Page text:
I must confess, as I most always feel when delivering a sermon, that I wish we – you and I – could be seated around a table, so that we could exchange ideas, thoughts, stream of consciousness responses to the words of scripture which we have just heard. You see, I should dearly like to hear from each of you what the big fuss is about a name. Especially is this a conundrum for me, when I recall how we begin every Eucharistic celebration, no matter the rite used: “Almighty God, to you all hearts are open, all desires know, and from you no secrets are hid…” The psalmist writes, 22.9: “thou art he that took me out of the womb.” The prophet Isaiah, 49.1 and 5, among others is adamant regarding his origins and to what degree God knows him: “the Lord hath called me from the womb.” And, “the Lord that formed me from the womb.”
And if that be the case, if God knows us by name, why, then, do we need a name? Could we not better use our time at other things, than worrying about how an all-knowing God will recognize us? If I understand the matter correctly, according to biblical witness, with God we do not need a name.
We Moderns are tempted to think of ourselves as the only ones who have ever confronted, or been confronted by, this dilemma. In our liturgical context it may be informative to take a look at a few examples from the Bible. First, not to my amazement, when I read about the naming of Jesus, according to the Hebrew/Jewish rite in the Temple, there was and is nothing out of the ordinary in that ritual. It was expected of all Hebrew boys that they would be presented in the Temple. We Christians replicate this Jewish ritual in our Baptismal Rite, when the celebrant says to the parents and godparents “Name this child,” and that even though the child is already known. As was the case with Jesus, in the act of naming, the child is joining a community, with all its rights, privileges and responsibilities.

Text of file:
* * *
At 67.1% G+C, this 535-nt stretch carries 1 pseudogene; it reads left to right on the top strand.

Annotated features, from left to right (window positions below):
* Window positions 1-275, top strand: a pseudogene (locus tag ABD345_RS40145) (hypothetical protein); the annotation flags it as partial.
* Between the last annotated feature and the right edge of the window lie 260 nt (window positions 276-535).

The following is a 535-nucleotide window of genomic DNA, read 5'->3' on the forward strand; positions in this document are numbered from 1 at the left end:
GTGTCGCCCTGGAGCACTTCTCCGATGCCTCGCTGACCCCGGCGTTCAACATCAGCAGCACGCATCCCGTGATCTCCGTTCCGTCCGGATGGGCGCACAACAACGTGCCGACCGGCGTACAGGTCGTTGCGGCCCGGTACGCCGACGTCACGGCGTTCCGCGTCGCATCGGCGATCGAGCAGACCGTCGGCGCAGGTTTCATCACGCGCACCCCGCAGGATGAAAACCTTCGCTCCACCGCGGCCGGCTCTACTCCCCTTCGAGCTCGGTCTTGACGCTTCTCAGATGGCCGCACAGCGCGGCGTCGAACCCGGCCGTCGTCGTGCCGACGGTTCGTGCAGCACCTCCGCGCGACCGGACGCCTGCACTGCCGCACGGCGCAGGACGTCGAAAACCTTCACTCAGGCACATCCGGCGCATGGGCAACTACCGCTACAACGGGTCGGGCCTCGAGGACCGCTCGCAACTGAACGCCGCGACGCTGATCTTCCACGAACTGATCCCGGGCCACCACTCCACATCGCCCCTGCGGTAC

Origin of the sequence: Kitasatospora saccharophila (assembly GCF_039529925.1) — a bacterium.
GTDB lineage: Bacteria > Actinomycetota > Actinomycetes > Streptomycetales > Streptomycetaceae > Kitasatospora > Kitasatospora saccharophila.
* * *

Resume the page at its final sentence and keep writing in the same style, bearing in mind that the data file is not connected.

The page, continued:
So, what is in a name? Why is a name a necessity of being human? What did and, at the same time, did not surprise me was in reviewing the word “name” in Young’s Analytical Concordance to the Bible, I discovered four pages, each with three columns, single-spaced, and in the smallest font available, but still readable. The word “name,” as would be anticipated plays a major role throughout bible usage. This ranges from the mythical Adam’s naming of all the creatures on earth, to Abram and Sarai’s new names of Abraham and Sarah, to specific names of significant places and people, for example: ‘in the year that King Uzziah died, I saw the Lord,’ to ‘the Philistine of Gath, Goliath by name,’ to that mystery and unsearchableness of God “I AM THAT I AM.” And then, of course, fast-forwarding to the gospels, we know, long before his birth, by what name the Messiah was to be called: “thou shalt call his name Jesus; for he will save his people from their sins.” “and his name shall be called Emmanuel (which means, God with us). [Matt. 1.22f.]
All this brings me back to my puzzle. Why is a name necessary at all? It becomes immediately clear. A name is not needed for God’s sake, but for our own. We need to know and understand each other, we need something by which and with which we have social interchange and to avoid confusion and misunderstanding. Simply stated, a name is ‘a word or phrase that constitutes the distinctive designation of a person or thing.’ A name is real, but an intangible, without which your and my interaction with each other could not take place. A name is something which, although we take it for granted, is absolutely necessary.
Cervantes: Don Quixote, Part II (1615). Book, Chap. 33: a good name is better than riches.